When you tell anxious people that their worries are irrational, you are forgetting that their triggers are shaped by a lifetime of circumstances. Okay, so that man on the bus isn’t staring your friend down with the intention to mug her. But maybe she was mugged before, and now she’s on edge, paranoid, perpetually in self-defense mode.

Anxious people are working on distinguishing between real and perceived fears, but they’ve got a background story they’re also sifting through.

3. Anxiety is not a sign of weakness.

Emotions show our humanity. Sometimes those emotions become overwhelming. Taking positive steps toward controlling them takes an incredible amount of strength, a fortitude that people with good mental health might never know. People seeking to improve their well-being should be given a pat on the back, not have backs turned to them.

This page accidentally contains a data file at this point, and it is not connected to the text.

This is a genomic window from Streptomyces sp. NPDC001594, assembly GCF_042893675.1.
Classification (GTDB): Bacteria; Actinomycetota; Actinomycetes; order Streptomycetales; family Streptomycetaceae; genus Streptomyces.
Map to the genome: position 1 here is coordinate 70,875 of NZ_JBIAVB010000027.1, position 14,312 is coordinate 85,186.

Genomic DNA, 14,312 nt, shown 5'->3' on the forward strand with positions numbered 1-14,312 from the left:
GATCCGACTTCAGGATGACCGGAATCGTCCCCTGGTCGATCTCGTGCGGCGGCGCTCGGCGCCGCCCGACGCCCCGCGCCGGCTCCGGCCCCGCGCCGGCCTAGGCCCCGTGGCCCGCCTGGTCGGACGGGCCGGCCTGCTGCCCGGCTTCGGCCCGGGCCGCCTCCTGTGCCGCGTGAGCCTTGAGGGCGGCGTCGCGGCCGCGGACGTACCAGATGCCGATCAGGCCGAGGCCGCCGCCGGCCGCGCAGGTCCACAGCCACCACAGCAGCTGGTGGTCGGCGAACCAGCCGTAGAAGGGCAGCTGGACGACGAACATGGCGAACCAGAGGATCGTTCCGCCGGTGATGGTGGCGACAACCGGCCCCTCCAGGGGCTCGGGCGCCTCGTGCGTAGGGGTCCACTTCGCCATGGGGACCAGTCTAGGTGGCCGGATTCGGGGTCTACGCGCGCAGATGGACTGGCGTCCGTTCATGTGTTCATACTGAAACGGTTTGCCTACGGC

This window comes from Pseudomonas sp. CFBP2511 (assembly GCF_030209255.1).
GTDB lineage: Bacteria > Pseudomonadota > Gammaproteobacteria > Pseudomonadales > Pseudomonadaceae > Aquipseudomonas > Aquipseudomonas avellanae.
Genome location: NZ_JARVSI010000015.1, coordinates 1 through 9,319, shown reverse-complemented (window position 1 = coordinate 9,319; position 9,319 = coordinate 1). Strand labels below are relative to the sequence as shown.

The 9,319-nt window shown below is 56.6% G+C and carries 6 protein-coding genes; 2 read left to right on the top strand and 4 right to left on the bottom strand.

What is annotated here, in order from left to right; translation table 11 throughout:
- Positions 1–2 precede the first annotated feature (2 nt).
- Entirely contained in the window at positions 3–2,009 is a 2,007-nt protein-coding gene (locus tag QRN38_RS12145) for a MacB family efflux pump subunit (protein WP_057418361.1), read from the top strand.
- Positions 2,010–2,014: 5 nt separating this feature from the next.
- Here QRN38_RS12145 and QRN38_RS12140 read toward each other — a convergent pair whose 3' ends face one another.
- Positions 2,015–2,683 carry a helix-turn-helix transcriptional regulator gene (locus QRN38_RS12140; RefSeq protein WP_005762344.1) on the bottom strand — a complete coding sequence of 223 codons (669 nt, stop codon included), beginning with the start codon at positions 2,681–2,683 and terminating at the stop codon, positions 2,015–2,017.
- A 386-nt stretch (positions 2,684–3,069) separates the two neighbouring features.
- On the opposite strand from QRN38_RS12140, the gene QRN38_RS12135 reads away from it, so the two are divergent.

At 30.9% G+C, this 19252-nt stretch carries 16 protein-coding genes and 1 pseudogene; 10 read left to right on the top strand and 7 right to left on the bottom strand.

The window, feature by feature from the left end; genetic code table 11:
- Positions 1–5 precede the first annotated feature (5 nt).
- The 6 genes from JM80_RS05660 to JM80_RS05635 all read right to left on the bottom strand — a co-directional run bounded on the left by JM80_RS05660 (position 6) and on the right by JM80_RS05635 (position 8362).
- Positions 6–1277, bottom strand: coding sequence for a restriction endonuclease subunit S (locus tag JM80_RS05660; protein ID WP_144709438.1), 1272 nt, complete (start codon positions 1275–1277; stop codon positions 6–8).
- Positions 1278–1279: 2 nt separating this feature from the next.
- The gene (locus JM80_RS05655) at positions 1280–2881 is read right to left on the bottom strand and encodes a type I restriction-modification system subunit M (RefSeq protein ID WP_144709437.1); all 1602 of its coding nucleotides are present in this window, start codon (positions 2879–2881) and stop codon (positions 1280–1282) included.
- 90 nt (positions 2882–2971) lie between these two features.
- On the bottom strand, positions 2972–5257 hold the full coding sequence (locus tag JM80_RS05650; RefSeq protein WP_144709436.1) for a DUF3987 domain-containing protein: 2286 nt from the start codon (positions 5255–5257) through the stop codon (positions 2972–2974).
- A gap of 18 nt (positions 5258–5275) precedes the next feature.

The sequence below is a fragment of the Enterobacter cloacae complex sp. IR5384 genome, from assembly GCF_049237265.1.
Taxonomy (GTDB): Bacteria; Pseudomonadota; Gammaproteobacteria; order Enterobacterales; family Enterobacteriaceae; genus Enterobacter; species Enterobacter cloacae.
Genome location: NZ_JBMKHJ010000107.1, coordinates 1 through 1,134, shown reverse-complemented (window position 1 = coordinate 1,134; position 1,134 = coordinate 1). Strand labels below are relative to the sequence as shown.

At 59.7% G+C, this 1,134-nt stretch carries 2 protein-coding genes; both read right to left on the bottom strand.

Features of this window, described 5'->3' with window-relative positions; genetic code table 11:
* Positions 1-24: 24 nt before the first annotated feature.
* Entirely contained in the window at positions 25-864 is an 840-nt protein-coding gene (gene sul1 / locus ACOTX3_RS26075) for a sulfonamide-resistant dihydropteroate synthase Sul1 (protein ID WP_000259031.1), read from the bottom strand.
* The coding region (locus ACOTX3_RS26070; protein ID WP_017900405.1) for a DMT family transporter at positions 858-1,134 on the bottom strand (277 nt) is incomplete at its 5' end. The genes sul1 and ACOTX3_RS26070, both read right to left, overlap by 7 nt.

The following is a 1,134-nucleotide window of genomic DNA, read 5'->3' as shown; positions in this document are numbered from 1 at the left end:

Additionally, society holds such a negative connotation of treatment that using it as a resource is scorned. While unlocking the mechanisms to deal with anxiety comes from within, very rarely can this be done alone. An individual might have all the tools to improve his or her well-being, but sometimes he or she needs to be directed to them, be that through a counselor, self-help books, group meditation, medication or even a friend.

Saying “there’s nothing wrong with you” to an anxious person is a slap in the face. Anxious people don’t love themselves any less. They do, however, recognize that they don’t feel well and are taking healthy steps toward feeling better.

Sometimes love leaves us and finds us in the most exotic of places.

4. Anxiety does not prevent happiness and fulfillment.